Property Clustering in Linked Data: An Empirical Study and Its Application to Entity Browsing

Property Clustering in Linked Data: An Empirical Study and Its Application to Entity Browsing

Saisai Gong (State Key Laboratory for Novel Software Technology, Nanjing University, Nanjing, China), Wei Hu (State Key Laboratory for Novel Software Technology, Nanjing University, Nanjing, China), Haoxuan Li (State Key Laboratory for Novel Software Technology, Nanjing University, Nanjing, China) and Yuzhong Qu (State Key Laboratory for Novel Software Technology, Nanjing University, Nanjing, China)
Copyright: © 2018 |Pages: 40
DOI: 10.4018/IJSWIS.2018010102
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Properties are used to describe entities, and a part of them are likely to be clustered together to constitute an aspect. For example, first name, middle name and last name are usually gathered to describe a person's name. However, existing automated approaches to property clustering remain far from satisfactory for an open domain like Linked Data. In this paper, the authors firstly investigated the relatedness between properties using 13 different measures. Then, they employed seven clustering algorithms and two combination methods for property clustering. Based on a sample set of Linked Data, the authors empirically studied property clustering in Linked Data and found that a proper combination of different measures and clustering algorithms gave rise to the best result. Additionally, they reported how property clustering can improve user experience in an entity browsing system.
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1. Introduction

In the past few years, billions of RDF triples have been published as Linked Data describing numerous entities. An entity usually involves multiple aspects and its property-values may focus on different aspects. For instance, latitude and longitude reveal the spatial coordinates of a location, while street, city and zip code present the address information of that location. Therefore, it is natural to cluster properties into meaningful groups based on the aspects that they intend to describe. Property clustering is useful for many applications such as entity browsing (Rutledge, van Ossenbruggen, & Hardman, 2005), entity summarization (Gunaratna, Thirunarayan, & Sheth, 2015), entity coreference resolution (Hu & Jia, 2015), query completion, etc. It can be used to present the entity information in a more formatted and understandable fashion, which significantly enhances the capability of users to consume the large-scale Linked Data (Hearst, 2006).

Take, for example, the case of entity browsing. Many state-of-the-art systems support users to manually cluster properties (Quan & Karger, 2004). But due to the limited energy and knowledge of the users, this type of manual operations is only effective at a small scale. In consideration of an open domain like Linked Data, automated property clustering is needed to solve the scalability issue, but its performance is still far from satisfactory. One reason is the fact that, when browsing entities, the data is multi-sourced and the vocabularies involved are barely predictable, i.e. probably use any vocabularies, thus it is difficult to identify useful patterns among properties in advance and make use of them to guide clustering. Another reason is that the properties used by these entities are largely heterogeneous, which makes identifying similar aspects more difficult and less accurate.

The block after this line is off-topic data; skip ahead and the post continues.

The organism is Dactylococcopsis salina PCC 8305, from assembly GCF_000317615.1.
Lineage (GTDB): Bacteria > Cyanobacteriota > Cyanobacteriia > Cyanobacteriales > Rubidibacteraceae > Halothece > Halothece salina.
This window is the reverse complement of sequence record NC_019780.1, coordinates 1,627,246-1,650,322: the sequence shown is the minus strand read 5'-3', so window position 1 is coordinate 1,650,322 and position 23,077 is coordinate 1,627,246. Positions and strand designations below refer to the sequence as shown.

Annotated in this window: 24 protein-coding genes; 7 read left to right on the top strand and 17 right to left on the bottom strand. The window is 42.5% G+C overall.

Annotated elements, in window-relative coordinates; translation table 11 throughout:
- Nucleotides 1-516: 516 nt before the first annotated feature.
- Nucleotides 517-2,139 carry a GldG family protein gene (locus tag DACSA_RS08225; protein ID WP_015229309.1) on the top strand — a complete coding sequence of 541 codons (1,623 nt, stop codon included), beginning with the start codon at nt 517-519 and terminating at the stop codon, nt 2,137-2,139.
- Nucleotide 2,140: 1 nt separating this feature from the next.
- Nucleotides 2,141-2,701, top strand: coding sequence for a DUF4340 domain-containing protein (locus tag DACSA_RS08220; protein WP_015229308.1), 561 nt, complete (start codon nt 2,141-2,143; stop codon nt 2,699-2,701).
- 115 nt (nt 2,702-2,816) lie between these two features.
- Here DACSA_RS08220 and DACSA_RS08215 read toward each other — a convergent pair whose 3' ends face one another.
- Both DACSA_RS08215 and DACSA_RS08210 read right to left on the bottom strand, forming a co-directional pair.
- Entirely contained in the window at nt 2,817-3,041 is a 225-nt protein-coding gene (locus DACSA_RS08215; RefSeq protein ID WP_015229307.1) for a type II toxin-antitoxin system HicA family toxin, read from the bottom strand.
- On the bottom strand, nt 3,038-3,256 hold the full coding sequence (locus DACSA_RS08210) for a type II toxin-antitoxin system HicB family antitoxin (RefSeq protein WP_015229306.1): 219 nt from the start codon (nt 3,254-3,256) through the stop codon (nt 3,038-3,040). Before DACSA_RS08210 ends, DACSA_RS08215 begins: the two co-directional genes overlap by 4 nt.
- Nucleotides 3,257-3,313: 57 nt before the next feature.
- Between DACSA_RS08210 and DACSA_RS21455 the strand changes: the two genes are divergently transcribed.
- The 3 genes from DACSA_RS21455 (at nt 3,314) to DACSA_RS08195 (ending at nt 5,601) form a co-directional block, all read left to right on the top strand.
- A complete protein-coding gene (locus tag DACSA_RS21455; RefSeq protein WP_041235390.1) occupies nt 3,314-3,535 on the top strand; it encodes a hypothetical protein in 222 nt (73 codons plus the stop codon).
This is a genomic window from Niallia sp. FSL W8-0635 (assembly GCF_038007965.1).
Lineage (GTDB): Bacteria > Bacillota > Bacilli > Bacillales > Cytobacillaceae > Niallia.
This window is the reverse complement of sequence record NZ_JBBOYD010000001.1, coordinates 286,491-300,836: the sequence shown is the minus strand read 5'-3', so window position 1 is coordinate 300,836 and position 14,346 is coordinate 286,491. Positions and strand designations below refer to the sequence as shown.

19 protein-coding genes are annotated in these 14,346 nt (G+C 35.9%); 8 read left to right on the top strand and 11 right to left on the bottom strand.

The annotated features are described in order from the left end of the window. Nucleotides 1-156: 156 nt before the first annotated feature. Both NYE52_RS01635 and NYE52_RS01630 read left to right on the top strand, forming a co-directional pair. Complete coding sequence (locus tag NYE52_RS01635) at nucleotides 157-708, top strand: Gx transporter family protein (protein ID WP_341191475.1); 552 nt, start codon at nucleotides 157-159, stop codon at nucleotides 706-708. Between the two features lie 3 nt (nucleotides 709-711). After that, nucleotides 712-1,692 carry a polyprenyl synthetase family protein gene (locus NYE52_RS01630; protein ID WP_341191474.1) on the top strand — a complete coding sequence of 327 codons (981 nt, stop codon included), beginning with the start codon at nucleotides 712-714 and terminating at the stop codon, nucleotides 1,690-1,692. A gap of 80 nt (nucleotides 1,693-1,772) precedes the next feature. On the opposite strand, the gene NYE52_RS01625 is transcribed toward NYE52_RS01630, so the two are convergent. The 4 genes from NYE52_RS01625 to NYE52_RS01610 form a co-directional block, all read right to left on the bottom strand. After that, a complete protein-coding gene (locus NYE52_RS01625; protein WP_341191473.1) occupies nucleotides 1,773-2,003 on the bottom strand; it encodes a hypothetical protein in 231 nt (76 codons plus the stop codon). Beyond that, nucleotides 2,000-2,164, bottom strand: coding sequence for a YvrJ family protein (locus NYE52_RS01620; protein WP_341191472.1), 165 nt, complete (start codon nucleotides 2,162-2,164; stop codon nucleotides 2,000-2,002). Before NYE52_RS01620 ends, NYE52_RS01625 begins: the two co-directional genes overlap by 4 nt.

Another example is the case of context-based entity summarization. As a typical Linked Data application scenario, when a user is browsing some plain text, a tool automatically identifies the Linked Data entities mentioned in the text and shows the summaries of them according to the browsing context, e.g. the surrounding text of an entity that may represent some entity aspect. In this case, the properties in the entity data would be clustered according to the aspects they describe, and the ones that match the browsing context may be selected and shown in the summary.

Several property relatedness measures have been proposed for clustering in existing studies. However, there are few studies investigating how these measures work in an open domain environment, i.e. facing a large scale of multi-sourced, heterogeneous data. Besides, how to combine different clustering results for improving performance has not been deeply investigated. In this paper, we empirically studied property clustering in Linked Data. In order to achieve clustering, we firstly measured the relatedness of properties from five perspectives using 13 different measures: lexical similarity between property names (five measures), semantic relatedness between property names (three measures), distributional relatedness between properties (two measures), domain/range relatedness between properties (two measures), and overlap of property values. We then employed seven widely-used clustering algorithms of different characteristics. Furthermore, to combine various relatedness measures and clustering results, we developed two combination methods based on linear combination and consensus clustering (Ailon, Charikar, & Newman, 2008). In summary, the studied property relatedness measures, clustering algorithms, combination methods and their notations are listed in Table 1.

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